Toombs' contributions to the wheels, gears, and magic that make Disneyland run are not to be slept on. She created models for It's a Small World and Great Moments with Mr. Lincoln. Nearly two decades after her death in 1991, she was honored with the Disney Legend title.

Toombs' daughter was very much her apprentice. In addition to playing Leota in the seasonal "Nightmare Before Christmas" renovations that overtake the Haunted Mansion every year, Irvine also worked on Star Wars: Galaxy's Edge. In "The Imagineering Story," Irvine recounts how she would take her daughters on the ride to say "hello to grandmother" whenever they passed Madame Leota. Kim also hears her mother's voice when the recording of "Hurry back, hurry back" plays to exiting guests.

Statler and Waldorf and the Doom Buggies

In "Muppets Haunted Mansion," the two heckling elders, Statler and Waldorf, are back in ghost form, carrying out their tradition of booing and throwing shade at Fozzie and the Muppets. The geezers have their own moving booth as well — a Doom Buggy from the Haunted Mansion ride. The buggy even stops as voice over the intercom voice acts like the ride broke down, a feature of the actual attraction.

Doom Buggies were not in the earliest blueprints for the Haunted Mansion, which was planned as a walkthrough experience when Disney was alive. But Imagineers worried that crowds wouldn't move through the attraction fast enough, and ultimately repurposed the Omnimover system created for the Adventure Thru Inner Space ride, which still propels many rides in Disneyland and Disney World to this day.

The Stretching Room

Pepe and Gonzo are first brought into an ornate octagonal chamber with portraits of their Muppet pals' likenesses hanging on the wall, and are impressed by the room, its wallpapers and portraits, and its stretching. The Stretching Room indeed is one of the first sights that guests see inside the Haunted Mansion, as they watch the walls elongate along with seemingly innocuous paintings, which soon reveal the unfortunate fates of their subjects. This is the first chamber on the ride before the audience is spirited away onto the Doom Buggies.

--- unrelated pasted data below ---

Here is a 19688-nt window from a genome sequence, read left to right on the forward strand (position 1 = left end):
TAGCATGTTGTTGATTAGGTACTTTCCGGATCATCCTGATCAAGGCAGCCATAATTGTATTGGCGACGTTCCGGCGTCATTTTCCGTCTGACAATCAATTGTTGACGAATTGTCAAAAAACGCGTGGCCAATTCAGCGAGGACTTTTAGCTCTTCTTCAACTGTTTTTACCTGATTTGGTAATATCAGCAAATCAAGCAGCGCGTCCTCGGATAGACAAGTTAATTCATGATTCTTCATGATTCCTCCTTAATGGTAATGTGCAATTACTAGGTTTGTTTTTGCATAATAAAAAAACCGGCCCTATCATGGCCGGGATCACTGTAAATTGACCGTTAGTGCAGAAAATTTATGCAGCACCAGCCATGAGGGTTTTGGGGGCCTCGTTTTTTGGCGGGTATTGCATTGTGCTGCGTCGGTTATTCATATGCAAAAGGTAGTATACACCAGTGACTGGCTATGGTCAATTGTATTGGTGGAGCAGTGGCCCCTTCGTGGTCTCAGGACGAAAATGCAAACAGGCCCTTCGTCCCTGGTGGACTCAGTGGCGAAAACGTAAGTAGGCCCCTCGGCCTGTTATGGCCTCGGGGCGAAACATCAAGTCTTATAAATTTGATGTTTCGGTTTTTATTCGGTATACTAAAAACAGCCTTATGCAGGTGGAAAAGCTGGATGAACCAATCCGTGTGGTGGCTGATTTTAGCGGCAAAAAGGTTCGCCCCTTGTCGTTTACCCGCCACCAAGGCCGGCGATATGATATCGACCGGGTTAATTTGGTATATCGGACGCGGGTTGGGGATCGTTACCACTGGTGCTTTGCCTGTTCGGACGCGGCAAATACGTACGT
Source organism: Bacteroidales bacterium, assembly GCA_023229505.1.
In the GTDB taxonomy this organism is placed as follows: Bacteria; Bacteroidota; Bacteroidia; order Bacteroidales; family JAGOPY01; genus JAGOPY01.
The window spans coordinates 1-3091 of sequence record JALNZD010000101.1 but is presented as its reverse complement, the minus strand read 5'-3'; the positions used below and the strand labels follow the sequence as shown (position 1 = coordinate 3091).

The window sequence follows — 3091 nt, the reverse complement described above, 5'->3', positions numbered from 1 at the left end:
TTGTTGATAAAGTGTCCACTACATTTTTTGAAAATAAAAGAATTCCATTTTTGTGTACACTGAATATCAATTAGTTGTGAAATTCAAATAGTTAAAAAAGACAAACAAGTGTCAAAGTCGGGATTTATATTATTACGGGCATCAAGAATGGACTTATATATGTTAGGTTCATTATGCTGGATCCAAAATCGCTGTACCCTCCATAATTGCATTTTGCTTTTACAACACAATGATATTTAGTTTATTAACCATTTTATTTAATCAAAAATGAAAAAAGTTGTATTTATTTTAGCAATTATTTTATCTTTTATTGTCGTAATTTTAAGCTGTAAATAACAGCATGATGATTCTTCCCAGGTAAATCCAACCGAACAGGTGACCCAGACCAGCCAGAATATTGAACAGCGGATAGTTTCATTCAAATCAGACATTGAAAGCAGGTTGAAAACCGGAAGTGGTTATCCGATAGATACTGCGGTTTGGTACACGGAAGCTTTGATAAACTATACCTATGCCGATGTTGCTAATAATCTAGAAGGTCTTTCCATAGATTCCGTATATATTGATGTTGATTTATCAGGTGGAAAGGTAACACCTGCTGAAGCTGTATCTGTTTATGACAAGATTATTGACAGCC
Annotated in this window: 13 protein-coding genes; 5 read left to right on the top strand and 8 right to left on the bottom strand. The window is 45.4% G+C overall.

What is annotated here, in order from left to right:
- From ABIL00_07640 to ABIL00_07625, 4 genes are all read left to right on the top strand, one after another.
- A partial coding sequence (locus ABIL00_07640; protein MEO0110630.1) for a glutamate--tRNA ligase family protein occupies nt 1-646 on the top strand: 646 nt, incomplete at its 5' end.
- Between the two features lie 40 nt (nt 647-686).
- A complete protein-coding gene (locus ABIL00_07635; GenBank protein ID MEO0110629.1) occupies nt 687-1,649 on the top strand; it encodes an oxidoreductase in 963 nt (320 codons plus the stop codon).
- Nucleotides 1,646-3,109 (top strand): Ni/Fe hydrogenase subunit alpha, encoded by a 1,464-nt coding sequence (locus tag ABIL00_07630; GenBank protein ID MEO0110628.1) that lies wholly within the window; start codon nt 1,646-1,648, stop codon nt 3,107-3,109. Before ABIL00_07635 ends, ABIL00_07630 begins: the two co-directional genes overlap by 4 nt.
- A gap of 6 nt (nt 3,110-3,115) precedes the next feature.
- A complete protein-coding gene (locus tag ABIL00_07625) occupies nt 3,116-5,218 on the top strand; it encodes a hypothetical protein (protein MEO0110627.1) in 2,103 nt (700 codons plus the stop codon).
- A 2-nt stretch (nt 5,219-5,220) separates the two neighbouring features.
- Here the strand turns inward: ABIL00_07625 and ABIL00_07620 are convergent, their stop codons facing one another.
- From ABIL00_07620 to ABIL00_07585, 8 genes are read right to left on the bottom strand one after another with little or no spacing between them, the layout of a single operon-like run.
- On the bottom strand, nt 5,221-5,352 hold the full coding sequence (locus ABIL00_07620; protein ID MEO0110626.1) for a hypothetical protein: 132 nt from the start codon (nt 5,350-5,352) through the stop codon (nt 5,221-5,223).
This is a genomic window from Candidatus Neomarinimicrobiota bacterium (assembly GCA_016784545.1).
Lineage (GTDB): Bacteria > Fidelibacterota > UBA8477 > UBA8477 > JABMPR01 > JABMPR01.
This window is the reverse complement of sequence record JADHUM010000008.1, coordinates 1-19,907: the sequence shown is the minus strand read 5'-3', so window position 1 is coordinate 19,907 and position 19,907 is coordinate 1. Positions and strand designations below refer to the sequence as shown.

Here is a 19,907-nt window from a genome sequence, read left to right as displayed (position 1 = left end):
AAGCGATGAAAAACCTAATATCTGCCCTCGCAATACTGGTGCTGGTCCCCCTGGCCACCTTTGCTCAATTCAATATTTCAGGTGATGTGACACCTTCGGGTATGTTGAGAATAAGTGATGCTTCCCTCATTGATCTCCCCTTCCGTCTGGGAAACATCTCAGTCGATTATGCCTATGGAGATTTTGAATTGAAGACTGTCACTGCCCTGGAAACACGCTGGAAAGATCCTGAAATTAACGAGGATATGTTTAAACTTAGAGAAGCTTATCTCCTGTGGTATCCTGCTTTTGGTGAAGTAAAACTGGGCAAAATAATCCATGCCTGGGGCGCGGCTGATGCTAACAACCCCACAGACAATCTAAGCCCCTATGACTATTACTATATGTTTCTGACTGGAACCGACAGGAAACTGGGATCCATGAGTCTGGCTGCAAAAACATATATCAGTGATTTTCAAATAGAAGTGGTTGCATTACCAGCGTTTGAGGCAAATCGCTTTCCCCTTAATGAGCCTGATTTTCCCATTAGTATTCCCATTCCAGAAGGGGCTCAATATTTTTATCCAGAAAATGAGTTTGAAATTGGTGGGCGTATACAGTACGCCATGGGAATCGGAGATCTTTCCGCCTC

How do the stretching room and its optical illusions work? If you're guessing that it's partly driven by an elevator, then you're correct — at least in the case of the Disneyland version of the Mansion. Because the elevator is gravity-assisted, it can carry 90 living souls during its descent, but only 12 when it ascends. By contrast, the Magic Kingdom's Stretching Room is not an elevator and goes for an opposite effect: It stretches upward.

999 Happy Haunts and more

After arriving at the Haunted Mansion, Gonzo and Pepe are directed to Room 999, which can conveniently be flipped upside down to become the much more ominous 666. 

999 is the number of "Happy Haunts" who reside in the Haunted Mansion — ie, the ghosts at the graveyard, the ballroom attendees, Pepe's would-be bride Constance, and more. The special's first musical number, "Rest in Peace," divulges each resting spirits' fate, straight from the epitaphs of the Haunted Mansion attraction. At the Disney parks, each grave is inscribed with the name of an Imagineers who worked on the Mansion. In the special, one tomb is inhabited by the spirit of Brother Claude, "planted here beneath this sod," played by legendary comedian Ed Asner in one of his last roles

Claude is named after the Imagineer responsible for the ride's mood: Claude Coats, who is credited with pioneering the use of ultraviolet light in live special effects and three-dimensional environments. As for others, "Good Old Fred [Joerger]" created models of Disneyland's original attractions, while "Haunting Harriet [Burns]" designed some of the Mansion's 999 residents and was the runner up to play Madame Leota.

Danny Trejo as Cousin Huet

"Cousin Huet, we all know you didn't do it." Yes, Danny Trejo is Huet, the spirit behind the bars of a mausoleum, during the "Rest in Peace" number. We hope he really didn't "do" whatever felony the epitaph and song lyrics are alluding to. But Huet is an Imagineer name of honor — Imagineer Cliff Huet was a lead interior designer for the Mansion and an OG architect for Walt Disney Imagineering.